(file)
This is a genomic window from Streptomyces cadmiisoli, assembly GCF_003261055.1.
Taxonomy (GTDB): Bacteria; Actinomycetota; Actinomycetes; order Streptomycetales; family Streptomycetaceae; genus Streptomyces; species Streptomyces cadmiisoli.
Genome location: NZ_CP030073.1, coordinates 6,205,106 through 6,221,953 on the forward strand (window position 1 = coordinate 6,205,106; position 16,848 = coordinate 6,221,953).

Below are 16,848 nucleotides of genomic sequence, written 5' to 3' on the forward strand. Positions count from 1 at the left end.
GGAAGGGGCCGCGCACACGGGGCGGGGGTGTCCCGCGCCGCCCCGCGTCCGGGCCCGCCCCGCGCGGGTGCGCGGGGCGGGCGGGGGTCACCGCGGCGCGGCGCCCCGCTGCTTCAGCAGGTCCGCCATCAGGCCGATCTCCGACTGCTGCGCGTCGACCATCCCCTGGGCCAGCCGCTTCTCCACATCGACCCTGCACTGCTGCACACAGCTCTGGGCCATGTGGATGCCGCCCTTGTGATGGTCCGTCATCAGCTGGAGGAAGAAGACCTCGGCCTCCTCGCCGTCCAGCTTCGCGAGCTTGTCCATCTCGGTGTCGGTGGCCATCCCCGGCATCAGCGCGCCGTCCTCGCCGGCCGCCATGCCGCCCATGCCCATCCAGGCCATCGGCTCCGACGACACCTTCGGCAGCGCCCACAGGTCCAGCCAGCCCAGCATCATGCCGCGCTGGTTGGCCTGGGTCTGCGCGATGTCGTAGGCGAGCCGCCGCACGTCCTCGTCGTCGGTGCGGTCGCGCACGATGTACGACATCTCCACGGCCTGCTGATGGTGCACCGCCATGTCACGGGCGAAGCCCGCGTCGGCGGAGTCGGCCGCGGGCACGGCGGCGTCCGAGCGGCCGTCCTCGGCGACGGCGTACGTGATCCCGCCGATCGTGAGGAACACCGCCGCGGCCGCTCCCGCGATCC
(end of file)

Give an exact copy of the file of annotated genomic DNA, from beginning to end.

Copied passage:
This is a genomic window from Streptomyces cadmiisoli, assembly GCF_003261055.1.
Taxonomy (GTDB): Bacteria; Actinomycetota; Actinomycetes; order Streptomycetales; family Streptomycetaceae; genus Streptomyces; species Streptomyces cadmiisoli.
Genome location: NZ_CP030073.1, coordinates 6,205,106 through 6,221,953 on the forward strand (window position 1 = coordinate 6,205,106; position 16,848 = coordinate 6,221,953).

Below are 16,848 nucleotides of genomic sequence, written 5' to 3' on the forward strand. Positions count from 1 at the left end.
GGAAGGGGCCGCGCACACGGGGCGGGGGTGTCCCGCGCCGCCCCGCGTCCGGGCCCGCCCCGCGCGGGTGCGCGGGGCGGGCGGGGGTCACCGCGGCGCGGCGCCCCGCTGCTTCAGCAGGTCCGCCATCAGGCCGATCTCCGACTGCTGCGCGTCGACCATCCCCTGGGCCAGCCGCTTCTCCACATCGACCCTGCACTGCTGCACACAGCTCTGGGCCATGTGGATGCCGCCCTTGTGATGGTCCGTCATCAGCTGGAGGAAGAAGACCTCGGCCTCCTCGCCGTCCAGCTTCGCGAGCTTGTCCATCTCGGTGTCGGTGGCCATCCCCGGCATCAGCGCGCCGTCCTCGCCGGCCGCCATGCCGCCCATGCCCATCCAGGCCATCGGCTCCGACGACACCTTCGGCAGCGCCCACAGGTCCAGCCAGCCCAGCATCATGCCGCGCTGGTTGGCCTGGGTCTGCGCGATGTCGTAGGCGAGCCGCCGCACGTCCTCGTCGTCGGTGCGGTCGCGCACGATGTACGACATCTCCACGGCCTGCTGATGGTGCACCGCCATGTCACGGGCGAAGCCCGCGTCGGCGGAGTCGGCCGCGGGCACGGCGGCGTCCGAGCGGCCGTCCTCGGCGACGGCGTACGTGATCCCGCCGATCGTGAGGAACACCGCCGCGGCCGCTCCCGCGATCC